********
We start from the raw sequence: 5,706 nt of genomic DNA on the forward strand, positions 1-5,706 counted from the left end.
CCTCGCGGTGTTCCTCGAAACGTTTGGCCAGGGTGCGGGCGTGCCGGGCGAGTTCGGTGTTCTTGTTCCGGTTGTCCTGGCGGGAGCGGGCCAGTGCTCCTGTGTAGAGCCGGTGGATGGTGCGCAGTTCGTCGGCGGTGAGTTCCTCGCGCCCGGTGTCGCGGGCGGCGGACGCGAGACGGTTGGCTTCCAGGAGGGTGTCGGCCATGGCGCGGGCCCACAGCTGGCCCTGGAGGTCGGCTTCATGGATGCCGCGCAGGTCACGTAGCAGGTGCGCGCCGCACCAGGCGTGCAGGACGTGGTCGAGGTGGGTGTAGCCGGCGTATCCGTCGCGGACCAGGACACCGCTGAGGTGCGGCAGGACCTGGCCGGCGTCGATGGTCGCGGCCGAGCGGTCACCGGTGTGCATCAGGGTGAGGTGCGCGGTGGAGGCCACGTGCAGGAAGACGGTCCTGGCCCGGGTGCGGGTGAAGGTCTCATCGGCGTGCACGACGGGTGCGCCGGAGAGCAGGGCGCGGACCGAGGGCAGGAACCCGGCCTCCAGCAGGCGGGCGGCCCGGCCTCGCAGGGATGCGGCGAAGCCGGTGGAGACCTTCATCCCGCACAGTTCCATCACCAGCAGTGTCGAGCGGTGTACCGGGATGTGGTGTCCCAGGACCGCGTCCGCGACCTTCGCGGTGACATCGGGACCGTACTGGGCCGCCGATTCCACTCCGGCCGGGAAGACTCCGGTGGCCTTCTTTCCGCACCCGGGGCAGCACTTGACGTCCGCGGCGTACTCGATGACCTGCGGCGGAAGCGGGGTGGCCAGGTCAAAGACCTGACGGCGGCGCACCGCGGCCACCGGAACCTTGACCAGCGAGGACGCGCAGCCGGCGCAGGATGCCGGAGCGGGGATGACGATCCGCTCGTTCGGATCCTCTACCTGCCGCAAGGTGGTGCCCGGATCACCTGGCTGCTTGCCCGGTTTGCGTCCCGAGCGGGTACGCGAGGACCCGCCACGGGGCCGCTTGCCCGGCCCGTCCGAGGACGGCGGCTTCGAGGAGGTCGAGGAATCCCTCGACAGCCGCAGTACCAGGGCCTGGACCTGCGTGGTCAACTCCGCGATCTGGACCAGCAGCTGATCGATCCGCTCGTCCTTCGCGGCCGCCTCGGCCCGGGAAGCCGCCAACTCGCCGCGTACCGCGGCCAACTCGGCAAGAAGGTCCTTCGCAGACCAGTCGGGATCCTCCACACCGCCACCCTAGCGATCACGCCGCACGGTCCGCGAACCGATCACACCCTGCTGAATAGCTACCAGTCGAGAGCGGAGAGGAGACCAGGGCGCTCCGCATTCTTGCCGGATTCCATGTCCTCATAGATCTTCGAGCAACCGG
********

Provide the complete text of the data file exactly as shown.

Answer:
We start from the raw sequence: 5,706 nt of genomic DNA on the forward strand, positions 1-5,706 counted from the left end.
CCTCGCGGTGTTCCTCGAAACGTTTGGCCAGGGTGCGGGCGTGCCGGGCGAGTTCGGTGTTCTTGTTCCGGTTGTCCTGGCGGGAGCGGGCCAGTGCTCCTGTGTAGAGCCGGTGGATGGTGCGCAGTTCGTCGGCGGTGAGTTCCTCGCGCCCGGTGTCGCGGGCGGCGGACGCGAGACGGTTGGCTTCCAGGAGGGTGTCGGCCATGGCGCGGGCCCACAGCTGGCCCTGGAGGTCGGCTTCATGGATGCCGCGCAGGTCACGTAGCAGGTGCGCGCCGCACCAGGCGTGCAGGACGTGGTCGAGGTGGGTGTAGCCGGCGTATCCGTCGCGGACCAGGACACCGCTGAGGTGCGGCAGGACCTGGCCGGCGTCGATGGTCGCGGCCGAGCGGTCACCGGTGTGCATCAGGGTGAGGTGCGCGGTGGAGGCCACGTGCAGGAAGACGGTCCTGGCCCGGGTGCGGGTGAAGGTCTCATCGGCGTGCACGACGGGTGCGCCGGAGAGCAGGGCGCGGACCGAGGGCAGGAACCCGGCCTCCAGCAGGCGGGCGGCCCGGCCTCGCAGGGATGCGGCGAAGCCGGTGGAGACCTTCATCCCGCACAGTTCCATCACCAGCAGTGTCGAGCGGTGTACCGGGATGTGGTGTCCCAGGACCGCGTCCGCGACCTTCGCGGTGACATCGGGACCGTACTGGGCCGCCGATTCCACTCCGGCCGGGAAGACTCCGGTGGCCTTCTTTCCGCACCCGGGGCAGCACTTGACGTCCGCGGCGTACTCGATGACCTGCGGCGGAAGCGGGGTGGCCAGGTCAAAGACCTGACGGCGGCGCACCGCGGCCACCGGAACCTTGACCAGCGAGGACGCGCAGCCGGCGCAGGATGCCGGAGCGGGGATGACGATCCGCTCGTTCGGATCCTCTACCTGCCGCAAGGTGGTGCCCGGATCACCTGGCTGCTTGCCCGGTTTGCGTCCCGAGCGGGTACGCGAGGACCCGCCACGGGGCCGCTTGCCCGGCCCGTCCGAGGACGGCGGCTTCGAGGAGGTCGAGGAATCCCTCGACAGCCGCAGTACCAGGGCCTGGACCTGCGTGGTCAACTCCGCGATCTGGACCAGCAGCTGATCGATCCGCTCGTCCTTCGCGGCCGCCTCGGCCCGGGAAGCCGCCAACTCGCCGCGTACCGCGGCCAACTCGGCAAGAAGGTCCTTCGCAGACCAGTCGGGATCCTCCACACCGCCACCCTAGCGATCACGCCGCACGGTCCGCGAACCGATCACACCCTGCTGAATAGCTACCAGTCGAGAGCGGAGAGGAGACCAGGGCGCTCCGCATTCTTGCCGGATTCCATGTCCTCATAGATCTTCGAGCAACCGG